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The Scientist Practitioner Model

Posted on July 27, 2009

Clinical researchers' work is part of a self-informing process, according to Deborah Beidel (bio).

 

The scientist practitioner model of training for clinical psychology is a fairly old model that was established back in the 1940s at a conference that was called the Boulder Conference. And at that conference it was decided that for clinical psychologists, the best training was to learn to both do science that was informed based on practice and then our practice should use science.

So the idea is that a scientist practitioner always has an air of scientific inquiry around their clinical work and always uses the clinical literature but also that our science is clinically relevant to people so that we don't do things that are just so abstract it has no relevance. So a lot of my training and also a lot of the work that I do is really understanding psychopathology, developing treatments based on that psychopathology, implementing those treatments, and then determining their efficacy. So it's a model of I want to understand what the disorder is like so that I know what the treatment should be, and then I want to test that treatment to make sure it really does what I expect it to do, and I change it if I need to.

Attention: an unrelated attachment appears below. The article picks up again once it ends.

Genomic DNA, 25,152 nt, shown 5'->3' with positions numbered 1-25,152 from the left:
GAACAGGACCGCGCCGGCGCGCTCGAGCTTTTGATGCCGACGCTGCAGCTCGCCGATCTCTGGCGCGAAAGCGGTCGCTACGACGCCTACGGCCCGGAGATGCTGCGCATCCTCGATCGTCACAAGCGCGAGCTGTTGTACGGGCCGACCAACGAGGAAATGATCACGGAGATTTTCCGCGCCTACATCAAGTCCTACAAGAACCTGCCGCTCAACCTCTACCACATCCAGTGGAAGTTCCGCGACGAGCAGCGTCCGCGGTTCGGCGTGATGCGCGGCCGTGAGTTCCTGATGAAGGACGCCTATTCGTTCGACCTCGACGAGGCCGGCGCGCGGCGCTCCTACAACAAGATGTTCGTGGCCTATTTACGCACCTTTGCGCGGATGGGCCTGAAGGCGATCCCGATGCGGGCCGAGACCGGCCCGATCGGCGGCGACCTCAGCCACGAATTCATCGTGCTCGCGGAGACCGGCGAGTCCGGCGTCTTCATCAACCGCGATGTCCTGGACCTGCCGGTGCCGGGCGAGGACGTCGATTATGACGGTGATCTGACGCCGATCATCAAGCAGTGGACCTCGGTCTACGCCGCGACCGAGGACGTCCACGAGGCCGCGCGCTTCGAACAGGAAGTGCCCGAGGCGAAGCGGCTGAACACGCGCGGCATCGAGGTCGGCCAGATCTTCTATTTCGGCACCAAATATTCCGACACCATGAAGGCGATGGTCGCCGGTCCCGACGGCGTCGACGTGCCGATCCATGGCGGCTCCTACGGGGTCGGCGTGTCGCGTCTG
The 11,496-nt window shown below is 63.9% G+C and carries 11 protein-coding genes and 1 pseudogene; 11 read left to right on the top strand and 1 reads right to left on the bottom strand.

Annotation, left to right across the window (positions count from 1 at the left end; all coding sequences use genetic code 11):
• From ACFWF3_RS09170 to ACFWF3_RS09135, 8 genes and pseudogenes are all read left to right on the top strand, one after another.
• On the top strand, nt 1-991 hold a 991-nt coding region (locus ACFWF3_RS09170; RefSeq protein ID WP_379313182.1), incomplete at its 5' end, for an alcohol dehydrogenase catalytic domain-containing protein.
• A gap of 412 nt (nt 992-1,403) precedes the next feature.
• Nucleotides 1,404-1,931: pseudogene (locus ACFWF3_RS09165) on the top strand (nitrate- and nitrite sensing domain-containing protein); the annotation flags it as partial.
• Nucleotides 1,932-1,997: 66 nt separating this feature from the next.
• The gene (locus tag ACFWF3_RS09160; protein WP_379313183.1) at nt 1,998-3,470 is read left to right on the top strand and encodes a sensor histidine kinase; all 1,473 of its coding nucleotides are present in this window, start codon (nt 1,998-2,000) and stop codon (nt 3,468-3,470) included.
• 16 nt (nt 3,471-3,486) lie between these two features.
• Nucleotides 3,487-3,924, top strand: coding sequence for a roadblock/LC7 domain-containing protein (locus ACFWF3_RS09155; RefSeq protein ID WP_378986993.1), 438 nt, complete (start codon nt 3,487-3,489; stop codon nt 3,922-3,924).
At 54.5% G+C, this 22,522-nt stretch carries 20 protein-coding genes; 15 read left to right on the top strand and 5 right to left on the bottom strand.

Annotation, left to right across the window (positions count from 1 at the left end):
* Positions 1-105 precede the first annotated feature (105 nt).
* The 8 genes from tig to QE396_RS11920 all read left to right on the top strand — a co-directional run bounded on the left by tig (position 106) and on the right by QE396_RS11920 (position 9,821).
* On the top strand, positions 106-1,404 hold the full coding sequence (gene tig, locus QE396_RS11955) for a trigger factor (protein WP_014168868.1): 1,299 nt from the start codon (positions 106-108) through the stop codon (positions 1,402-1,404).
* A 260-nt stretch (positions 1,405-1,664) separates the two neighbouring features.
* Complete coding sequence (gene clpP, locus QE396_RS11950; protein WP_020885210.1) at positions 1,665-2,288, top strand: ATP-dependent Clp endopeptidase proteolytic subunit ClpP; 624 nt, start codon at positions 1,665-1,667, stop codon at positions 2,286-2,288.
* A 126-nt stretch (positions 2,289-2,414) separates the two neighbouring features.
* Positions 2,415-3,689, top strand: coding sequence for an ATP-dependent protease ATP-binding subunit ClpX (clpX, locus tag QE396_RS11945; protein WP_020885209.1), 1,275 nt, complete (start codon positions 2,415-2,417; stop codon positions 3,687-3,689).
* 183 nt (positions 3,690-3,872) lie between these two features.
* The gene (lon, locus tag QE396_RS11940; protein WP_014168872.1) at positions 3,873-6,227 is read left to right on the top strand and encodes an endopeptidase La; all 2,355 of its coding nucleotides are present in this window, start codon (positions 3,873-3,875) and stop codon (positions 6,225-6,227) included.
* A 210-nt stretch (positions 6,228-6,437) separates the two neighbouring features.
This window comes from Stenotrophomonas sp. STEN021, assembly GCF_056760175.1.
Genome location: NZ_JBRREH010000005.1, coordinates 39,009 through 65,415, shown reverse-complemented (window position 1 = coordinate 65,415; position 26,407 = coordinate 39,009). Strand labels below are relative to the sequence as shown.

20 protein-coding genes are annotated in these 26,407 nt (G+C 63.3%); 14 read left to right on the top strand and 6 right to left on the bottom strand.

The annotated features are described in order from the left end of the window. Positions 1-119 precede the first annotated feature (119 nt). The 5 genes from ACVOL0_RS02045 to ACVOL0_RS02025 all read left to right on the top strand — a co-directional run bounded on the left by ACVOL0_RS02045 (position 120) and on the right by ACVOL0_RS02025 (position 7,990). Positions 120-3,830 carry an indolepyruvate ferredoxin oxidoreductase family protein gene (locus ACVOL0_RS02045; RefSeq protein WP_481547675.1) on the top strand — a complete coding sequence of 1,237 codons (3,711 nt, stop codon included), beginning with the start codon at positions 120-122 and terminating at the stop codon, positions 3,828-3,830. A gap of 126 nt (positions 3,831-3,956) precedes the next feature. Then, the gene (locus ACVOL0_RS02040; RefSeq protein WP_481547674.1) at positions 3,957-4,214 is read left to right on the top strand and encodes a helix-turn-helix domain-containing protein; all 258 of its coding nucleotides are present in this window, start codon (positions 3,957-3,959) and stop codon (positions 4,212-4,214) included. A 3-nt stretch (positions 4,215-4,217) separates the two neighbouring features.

People have to understand that when they go into a research trial that the advantage of it is most of the times it's free of charge. But in a way, they pay with their time because they're usually asked to fill out many more forms than they would if they just went to see someone in private practice. But you tell them that we're trying to test a treatment and that in order to do this we have to be a little more rigorous than if we were just seeing you for what I call open treatment. So that there may be things that we may not be able to address until later on. I always tell people that if at the end of the scientific trial they're not better, that it's my obligation to do something else, and to help them, and to make sure that I give them the best treatment that I can whether that was in the project or outside of the project, that we don't just turn people away, that our obligation is first – our ethical obligation as clinicians is to help them in whatever way we can and that we do that through the process.

I also tell people that, administratively, it is my responsibility to remove them from the trial if I think the treatment is making them worse, or I think there's something else, that they might be a danger to themselves, that they might be getting seriously depressed, and then I need to do something else. So that's my responsibility sometimes, to take them out of a trial when, as a clinician, I think it's absolutely necessary.

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Excerpted from interview with researcher at the 2009 CHIPS Summer Research Institute in Tempe, AZ.

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